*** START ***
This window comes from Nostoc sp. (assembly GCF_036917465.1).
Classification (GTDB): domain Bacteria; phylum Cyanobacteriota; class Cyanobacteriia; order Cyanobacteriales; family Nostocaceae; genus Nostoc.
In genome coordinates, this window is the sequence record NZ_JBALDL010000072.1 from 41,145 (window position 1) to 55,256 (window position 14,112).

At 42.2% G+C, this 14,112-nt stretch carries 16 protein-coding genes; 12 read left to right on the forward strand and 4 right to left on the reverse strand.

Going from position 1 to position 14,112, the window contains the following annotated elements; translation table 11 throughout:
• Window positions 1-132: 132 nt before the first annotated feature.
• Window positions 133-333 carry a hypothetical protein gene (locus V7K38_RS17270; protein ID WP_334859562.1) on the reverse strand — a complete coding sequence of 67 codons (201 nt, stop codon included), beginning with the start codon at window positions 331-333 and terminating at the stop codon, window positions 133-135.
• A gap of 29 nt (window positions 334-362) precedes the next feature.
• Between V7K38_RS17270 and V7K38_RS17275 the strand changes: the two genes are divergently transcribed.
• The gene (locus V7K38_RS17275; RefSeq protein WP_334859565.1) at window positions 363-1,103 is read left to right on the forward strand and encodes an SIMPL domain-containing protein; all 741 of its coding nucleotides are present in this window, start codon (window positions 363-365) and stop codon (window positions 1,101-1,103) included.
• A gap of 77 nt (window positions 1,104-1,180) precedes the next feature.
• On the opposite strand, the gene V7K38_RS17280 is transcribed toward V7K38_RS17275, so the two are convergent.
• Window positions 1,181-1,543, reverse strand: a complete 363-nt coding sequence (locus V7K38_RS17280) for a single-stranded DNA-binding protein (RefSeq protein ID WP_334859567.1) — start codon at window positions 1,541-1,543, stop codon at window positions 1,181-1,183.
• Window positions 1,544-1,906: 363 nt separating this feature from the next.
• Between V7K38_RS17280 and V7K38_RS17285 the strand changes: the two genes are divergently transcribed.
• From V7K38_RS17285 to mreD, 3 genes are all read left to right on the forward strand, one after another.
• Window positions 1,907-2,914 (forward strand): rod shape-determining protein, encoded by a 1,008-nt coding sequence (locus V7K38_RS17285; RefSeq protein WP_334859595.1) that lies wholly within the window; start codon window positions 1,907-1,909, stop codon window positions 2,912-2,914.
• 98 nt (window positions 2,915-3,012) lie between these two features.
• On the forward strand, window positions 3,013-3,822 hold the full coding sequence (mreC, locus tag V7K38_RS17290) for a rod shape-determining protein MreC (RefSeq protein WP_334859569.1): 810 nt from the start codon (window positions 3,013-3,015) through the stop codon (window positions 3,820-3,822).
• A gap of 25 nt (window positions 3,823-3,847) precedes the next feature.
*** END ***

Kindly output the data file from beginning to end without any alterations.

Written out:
This window comes from Nostoc sp. (assembly GCF_036917465.1).
Classification (GTDB): domain Bacteria; phylum Cyanobacteriota; class Cyanobacteriia; order Cyanobacteriales; family Nostocaceae; genus Nostoc.
In genome coordinates, this window is the sequence record NZ_JBALDL010000072.1 from 41,145 (window position 1) to 55,256 (window position 14,112).

At 42.2% G+C, this 14,112-nt stretch carries 16 protein-coding genes; 12 read left to right on the forward strand and 4 right to left on the reverse strand.

Going from position 1 to position 14,112, the window contains the following annotated elements; translation table 11 throughout:
• Window positions 1-132: 132 nt before the first annotated feature.
• Window positions 133-333 carry a hypothetical protein gene (locus V7K38_RS17270; protein ID WP_334859562.1) on the reverse strand — a complete coding sequence of 67 codons (201 nt, stop codon included), beginning with the start codon at window positions 331-333 and terminating at the stop codon, window positions 133-135.
• A gap of 29 nt (window positions 334-362) precedes the next feature.
• Between V7K38_RS17270 and V7K38_RS17275 the strand changes: the two genes are divergently transcribed.
• The gene (locus V7K38_RS17275; RefSeq protein WP_334859565.1) at window positions 363-1,103 is read left to right on the forward strand and encodes an SIMPL domain-containing protein; all 741 of its coding nucleotides are present in this window, start codon (window positions 363-365) and stop codon (window positions 1,101-1,103) included.
• A gap of 77 nt (window positions 1,104-1,180) precedes the next feature.
• On the opposite strand, the gene V7K38_RS17280 is transcribed toward V7K38_RS17275, so the two are convergent.
• Window positions 1,181-1,543, reverse strand: a complete 363-nt coding sequence (locus V7K38_RS17280) for a single-stranded DNA-binding protein (RefSeq protein ID WP_334859567.1) — start codon at window positions 1,541-1,543, stop codon at window positions 1,181-1,183.
• Window positions 1,544-1,906: 363 nt separating this feature from the next.
• Between V7K38_RS17280 and V7K38_RS17285 the strand changes: the two genes are divergently transcribed.
• From V7K38_RS17285 to mreD, 3 genes are all read left to right on the forward strand, one after another.
• Window positions 1,907-2,914 (forward strand): rod shape-determining protein, encoded by a 1,008-nt coding sequence (locus V7K38_RS17285; RefSeq protein WP_334859595.1) that lies wholly within the window; start codon window positions 1,907-1,909, stop codon window positions 2,912-2,914.
• 98 nt (window positions 2,915-3,012) lie between these two features.
• On the forward strand, window positions 3,013-3,822 hold the full coding sequence (mreC, locus tag V7K38_RS17290) for a rod shape-determining protein MreC (RefSeq protein WP_334859569.1): 810 nt from the start codon (window positions 3,013-3,015) through the stop codon (window positions 3,820-3,822).
• A gap of 25 nt (window positions 3,823-3,847) precedes the next feature.